ALBUM REVIEW: OLD DISORDER IS THE KEY TO NEW ORDER INVIGORATION.

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Does life have to make sense? Does music need to feel complete? Or is it the inherent contradictions that make music the life-affirming force it can be?

Did anyone expect a new New Order album? Hooky out, Gillian back? In case you are not keeping score, Hooky (bassist Peter Hook) announced in 2007 that New Order was over and that he was leaving. Eight years later, Barney Summer and the rest of the gang (Stephen Morris, Gillian Gilbert, Phil Cunningham & Tom Chapman) has somewhat taken up the challenge to prove Hooky wrong.

And whilst the end product is a sublime dance-rock album of the kind that the original New Order are considered the pioneers of, Music Complete is not really New Order, any more than Electronic or Bad Lieutenant were New Order. The name itself is meaningless – without Hooky’s bass, this is most definitely not New Order.

However, in the final analysis, it makes no fucking difference, does it? With all the electro-pop acts vying for attention in the modern rock wasteland, the old masters have come back from the dead to show the young upstarts how it’s done.

There’s no doubting Summer’s way with a melody (and dodgy lyrics) but it is in the rhythm and the beats that Music Complete excels – big beats, techno, house, disco all mashed up into a heady mixture. “Restless”, “Tutti Frutti” and “Stray Dog” (with Iggy Pop on vocals) all rise like cream to the top but it is in the final number “Superheated” that Music Complete well and truly soars with one of the finest New Order tracks since the glory days of the 80s. “Superheated” is five┬áminutes of sheer electro-pop bliss. Close your eyes and it’s the mid-eighties again.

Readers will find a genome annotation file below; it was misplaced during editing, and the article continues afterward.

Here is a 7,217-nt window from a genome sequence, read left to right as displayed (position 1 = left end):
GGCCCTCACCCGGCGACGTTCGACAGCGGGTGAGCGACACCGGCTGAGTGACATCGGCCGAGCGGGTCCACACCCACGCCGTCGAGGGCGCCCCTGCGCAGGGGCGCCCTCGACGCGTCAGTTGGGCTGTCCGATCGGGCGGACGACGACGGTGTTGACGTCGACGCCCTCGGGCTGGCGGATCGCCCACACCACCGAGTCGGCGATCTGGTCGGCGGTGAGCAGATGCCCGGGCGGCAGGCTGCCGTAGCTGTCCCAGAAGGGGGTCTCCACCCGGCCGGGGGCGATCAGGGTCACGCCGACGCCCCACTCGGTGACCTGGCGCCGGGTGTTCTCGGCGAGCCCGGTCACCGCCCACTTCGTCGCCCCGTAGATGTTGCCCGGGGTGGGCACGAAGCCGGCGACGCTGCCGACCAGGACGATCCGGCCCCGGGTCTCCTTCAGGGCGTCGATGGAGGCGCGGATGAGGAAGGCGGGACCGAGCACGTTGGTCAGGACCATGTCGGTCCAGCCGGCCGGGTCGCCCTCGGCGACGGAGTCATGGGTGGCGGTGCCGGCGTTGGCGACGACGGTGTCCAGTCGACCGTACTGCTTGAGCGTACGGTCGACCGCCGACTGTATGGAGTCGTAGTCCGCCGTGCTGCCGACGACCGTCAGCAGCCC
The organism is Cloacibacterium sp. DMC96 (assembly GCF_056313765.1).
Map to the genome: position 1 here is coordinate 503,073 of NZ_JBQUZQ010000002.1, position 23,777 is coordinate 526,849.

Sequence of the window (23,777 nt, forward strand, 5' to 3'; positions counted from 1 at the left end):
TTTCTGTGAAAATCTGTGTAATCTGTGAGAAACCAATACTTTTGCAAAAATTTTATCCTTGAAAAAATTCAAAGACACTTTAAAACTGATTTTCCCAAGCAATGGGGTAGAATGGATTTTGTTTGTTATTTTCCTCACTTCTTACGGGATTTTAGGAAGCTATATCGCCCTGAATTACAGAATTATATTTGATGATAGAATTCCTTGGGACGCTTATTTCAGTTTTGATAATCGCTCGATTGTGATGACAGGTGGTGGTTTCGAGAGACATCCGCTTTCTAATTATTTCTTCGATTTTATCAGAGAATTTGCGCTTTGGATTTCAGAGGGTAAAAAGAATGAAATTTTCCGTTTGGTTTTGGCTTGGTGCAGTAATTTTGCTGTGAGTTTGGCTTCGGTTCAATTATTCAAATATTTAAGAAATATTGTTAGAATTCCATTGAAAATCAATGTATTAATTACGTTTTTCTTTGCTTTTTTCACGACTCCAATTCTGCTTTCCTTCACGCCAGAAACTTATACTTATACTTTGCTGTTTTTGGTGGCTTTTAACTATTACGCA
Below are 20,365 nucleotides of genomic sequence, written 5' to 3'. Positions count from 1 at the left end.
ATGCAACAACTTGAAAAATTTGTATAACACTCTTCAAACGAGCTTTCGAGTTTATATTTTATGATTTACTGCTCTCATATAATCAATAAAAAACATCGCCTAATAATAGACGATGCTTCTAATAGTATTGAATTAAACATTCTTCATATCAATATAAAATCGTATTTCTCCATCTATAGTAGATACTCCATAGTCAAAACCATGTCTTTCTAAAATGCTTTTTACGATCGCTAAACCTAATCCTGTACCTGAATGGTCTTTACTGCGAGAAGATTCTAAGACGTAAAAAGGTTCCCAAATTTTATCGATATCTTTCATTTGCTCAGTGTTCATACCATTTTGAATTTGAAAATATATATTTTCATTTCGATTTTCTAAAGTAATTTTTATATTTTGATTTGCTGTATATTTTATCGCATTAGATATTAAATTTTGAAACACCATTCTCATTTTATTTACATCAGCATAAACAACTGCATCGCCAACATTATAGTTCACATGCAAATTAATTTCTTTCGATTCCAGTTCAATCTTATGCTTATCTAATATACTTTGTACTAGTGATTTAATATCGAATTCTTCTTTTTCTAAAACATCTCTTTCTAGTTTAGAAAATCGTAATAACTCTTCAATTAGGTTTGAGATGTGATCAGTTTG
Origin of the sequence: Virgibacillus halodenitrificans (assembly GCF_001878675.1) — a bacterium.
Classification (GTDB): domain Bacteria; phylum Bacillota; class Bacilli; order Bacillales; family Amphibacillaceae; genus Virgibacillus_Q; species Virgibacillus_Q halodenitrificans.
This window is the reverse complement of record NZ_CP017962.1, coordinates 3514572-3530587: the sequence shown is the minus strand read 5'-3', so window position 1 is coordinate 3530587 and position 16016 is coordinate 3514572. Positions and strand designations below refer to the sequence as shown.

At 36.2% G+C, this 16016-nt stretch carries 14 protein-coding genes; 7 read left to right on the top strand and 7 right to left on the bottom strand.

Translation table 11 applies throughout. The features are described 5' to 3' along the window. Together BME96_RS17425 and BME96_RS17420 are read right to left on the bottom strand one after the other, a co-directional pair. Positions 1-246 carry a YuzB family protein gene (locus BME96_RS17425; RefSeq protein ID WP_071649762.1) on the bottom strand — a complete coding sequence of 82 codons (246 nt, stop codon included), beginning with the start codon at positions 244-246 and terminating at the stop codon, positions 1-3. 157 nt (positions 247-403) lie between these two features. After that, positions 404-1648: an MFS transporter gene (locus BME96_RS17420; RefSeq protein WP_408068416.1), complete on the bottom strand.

Gorgeous.

ALBUM REVIEW: DAVID GILMOUR’S RATTLE THAT LOCK ONLY WORKS WHEN HE REMAINS TRUE TO HIMSELF

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Ex-Pink Floyd singer-guitarist returns with a new solo LP that follows last year’s pointless Pink Floyd release – The Endless River – and Gilmour’s previous solo work, the magnificent On An Island (2006).

Sadly, Rattle That Lock – despite the promise of the excellent title track – is not a patch on On An Island and finds Gilmour trying out (rather unconvincingly) different musical styles that are far removed from his solo and Floyd work.

All of which is frustrating because on tracks like the instrumentals “5 A.M.”, “Beauty” and “… And Then”, Gilmour’s trademark guitar stylings shine through and all is well. Elsewhere, the choppy dance rhythms of “Today”, the anti-war balladry of “In Any Tongue” and the sprightly blues-romp of the title track remain the highlights.

Sadly, there are at least four tracks – “Faces of Stone”, “A Boat Lies Waiting”, “Dancing Right In Front Of Me” and “The Girl in the Yellow Dress” – where Gilmour’s attempts at eclecticism somewhat fall flat. Especially on that last named track where Gilmour fancies himself to deliver a pseudo-jazz standard with appalling results.

Presumably, Gilmour wanted to demonstrate his songwriting versatility but only emphasised his paucity in this department. Sobering to realise that it took Gilmour almost a decade to come up with enough songs to produce a new album. Floyd fans will enjoyed the highlights previously mentioned, which makes Rattle That Lock somewhat half-baked overall.